Saint-Sulpice (50)

The church of Saint-Sulpice is one of the most known in Paris. Situated in the Place de Saint-Sulpice, it is the second tallest church in the city. It was built in honour of Saint Sulpice the Pious, and an absolute must place to visit if you are a fan of the Da Vinci Code.

The church stands over the foundations of an old 13th-century Romanesque place of worship. This church underwent enlargements until 1631. It was in 1646 when the priest Jean-Jacques Olier commissioned the construction of a new building. The works would last for more than a century. This meant that there were several architects who took part in the construction and each one had their own architectural taste.

For example, the interior bears the signature, above all, of the architect Gittard, and the façade, which in fact is unfinished, was entrusted to the painter and architect Servandoni. The south tower, also unfinished, was built by Maclaurin and the north tower by Chalgrin, which is why you will be able to see that they are not equal. 

The church is a building with two floors, the western façade of which has two rows of Doric and Ionic columns. Its measurements are 119 metres long, 57 metres wide and 30 metres high.

Inside the Gothic ground plan you will be able to appreciate how wide and well-lit Saint-Sulpice is, thanks to some very large windows that fill the whole space with light. 

Next to its entrance you will see two baptismal fonts in the form of a shell that the Republic of Venice gave to François I. These shells rest over bases that imitate rocks which were produced by the sculptor Jean-Baptiste Pigalle.

We would highlight its beautiful pulpit and side chapel, called the chapel of the Holy Angels, situated to the right of the main door in which one can admire three murals by Delacroix. These works are “Jacob fighting the angel”, “The Expulsion of Heliodorus” and “Saint Michael and the Dragon”. 

The chapel of the Virgin is also interesting, for which Pigalle sculpted the Virgin with Child. François Leymone painted the fresco of the dome and Van Loo painted the canvases on the side of the altar.

The chorus is decorated with sculptures by Bouchardon.

One of the most curious peculiarities of this church is its gnomon. This element is a column that marks the time of the day projecting a shadow on the ground, a sundial. 

Languet de Gercy, priest of Saint-Sulpice, who needed a system to control the equinoxes and be able to tell when Easter was exactly, entrusted the English astronomer and watchmaker Henry Sully. The watchmaker built a line of tin on the ground, parallel to the meridians of the Earth, which extended as far as a marble obelisk on the wall and climbing 11 metres.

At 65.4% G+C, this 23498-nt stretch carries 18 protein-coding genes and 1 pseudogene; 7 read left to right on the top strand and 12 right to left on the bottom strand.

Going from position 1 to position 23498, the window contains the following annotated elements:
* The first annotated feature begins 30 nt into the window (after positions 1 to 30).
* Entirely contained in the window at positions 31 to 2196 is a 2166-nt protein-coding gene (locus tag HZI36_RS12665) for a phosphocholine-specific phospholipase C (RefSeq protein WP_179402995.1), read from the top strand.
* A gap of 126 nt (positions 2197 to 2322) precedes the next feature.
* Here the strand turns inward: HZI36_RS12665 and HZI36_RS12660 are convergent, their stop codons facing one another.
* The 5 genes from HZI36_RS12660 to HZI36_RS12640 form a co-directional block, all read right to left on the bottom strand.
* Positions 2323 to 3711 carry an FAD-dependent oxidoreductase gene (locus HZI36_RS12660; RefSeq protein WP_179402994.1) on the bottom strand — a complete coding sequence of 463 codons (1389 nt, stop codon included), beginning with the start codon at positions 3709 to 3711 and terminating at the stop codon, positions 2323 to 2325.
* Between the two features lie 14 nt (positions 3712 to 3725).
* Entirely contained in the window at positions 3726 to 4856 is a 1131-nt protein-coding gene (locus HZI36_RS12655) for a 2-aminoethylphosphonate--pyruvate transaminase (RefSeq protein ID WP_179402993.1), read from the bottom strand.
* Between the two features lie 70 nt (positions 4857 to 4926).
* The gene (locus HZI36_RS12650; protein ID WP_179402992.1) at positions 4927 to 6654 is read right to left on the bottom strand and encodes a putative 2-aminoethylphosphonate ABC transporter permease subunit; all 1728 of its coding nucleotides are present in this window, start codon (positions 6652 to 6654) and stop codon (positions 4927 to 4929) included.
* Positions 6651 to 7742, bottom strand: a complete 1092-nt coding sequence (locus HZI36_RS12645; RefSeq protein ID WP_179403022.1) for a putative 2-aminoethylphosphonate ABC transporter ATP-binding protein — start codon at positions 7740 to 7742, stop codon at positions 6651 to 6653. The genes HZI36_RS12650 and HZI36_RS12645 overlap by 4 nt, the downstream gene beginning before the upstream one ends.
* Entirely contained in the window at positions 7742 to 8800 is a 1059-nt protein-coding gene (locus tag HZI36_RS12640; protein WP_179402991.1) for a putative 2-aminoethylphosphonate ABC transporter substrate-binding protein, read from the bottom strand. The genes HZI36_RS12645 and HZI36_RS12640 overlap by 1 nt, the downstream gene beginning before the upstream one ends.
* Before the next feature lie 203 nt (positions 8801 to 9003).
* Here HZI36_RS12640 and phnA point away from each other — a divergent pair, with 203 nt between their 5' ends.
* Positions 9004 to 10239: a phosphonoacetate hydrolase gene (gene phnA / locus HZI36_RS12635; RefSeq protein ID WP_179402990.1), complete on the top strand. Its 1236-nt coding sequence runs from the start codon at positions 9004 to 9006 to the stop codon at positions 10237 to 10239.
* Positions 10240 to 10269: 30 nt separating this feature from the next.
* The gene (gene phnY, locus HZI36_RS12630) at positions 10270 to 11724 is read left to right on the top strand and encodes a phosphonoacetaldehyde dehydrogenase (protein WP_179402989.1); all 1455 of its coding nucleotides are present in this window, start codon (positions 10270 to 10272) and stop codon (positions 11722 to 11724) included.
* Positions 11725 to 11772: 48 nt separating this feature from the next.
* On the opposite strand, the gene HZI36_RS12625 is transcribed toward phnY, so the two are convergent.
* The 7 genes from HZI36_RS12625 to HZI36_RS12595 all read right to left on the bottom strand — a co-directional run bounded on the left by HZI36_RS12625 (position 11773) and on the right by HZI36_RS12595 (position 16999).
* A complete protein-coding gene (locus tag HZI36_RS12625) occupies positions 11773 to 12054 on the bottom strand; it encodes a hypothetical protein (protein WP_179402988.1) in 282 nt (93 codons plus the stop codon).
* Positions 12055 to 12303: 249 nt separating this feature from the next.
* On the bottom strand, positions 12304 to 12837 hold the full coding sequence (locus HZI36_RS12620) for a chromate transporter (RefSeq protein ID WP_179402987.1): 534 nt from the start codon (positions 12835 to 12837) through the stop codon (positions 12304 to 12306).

At the same time, he installed a lens system on the south window. Thanks to this invention, at midday of the winter solstice on the 21st of December, the sunlight passed by the window coinciding with the line of tin on the ground as far as the obelisk. In the equinoxes of the 21st of March and 21st of September, at midday the light touched an oval copper plate in front of the altar. This meant that Saint Sulpice was not damaged during the French Revolution, since it was considered that these elements were used to make scientific measurements.

Before this gnomon you can emulate the stars of “The Da Vinci Code” since Saint Sulpice is one of the important settings of the novel by Dan Brown and the film based on it. According to the book, Saint Sulpice was built over a temple dedicated to Isis and the gnomon marked the “Pink line” in reality, fundamental in the search for the Holy Grail. 

Saint-Sulpice has always had a leading role in many literary texts: The fight with the angel by Kauffmann, the novel Là-Bas by Huysmans or The atheist’s mass by Balzac and even appears in the work Les Miserables.

As a curiosity we can tell you that the Marquis de Sade and Baudelaire were baptised here.

Additionally, in Saint Sulpice you can enjoy the organ concerts that are regularly held. The organ dates from 1862 and is made of nearly 16,000 pipes.

Saint-Sulpice is undoubtedly well worth the visit. For some reason or other it has inspired so many works and raised so many mysteries. 

This website uses cookies to ensure you get the best experience on our website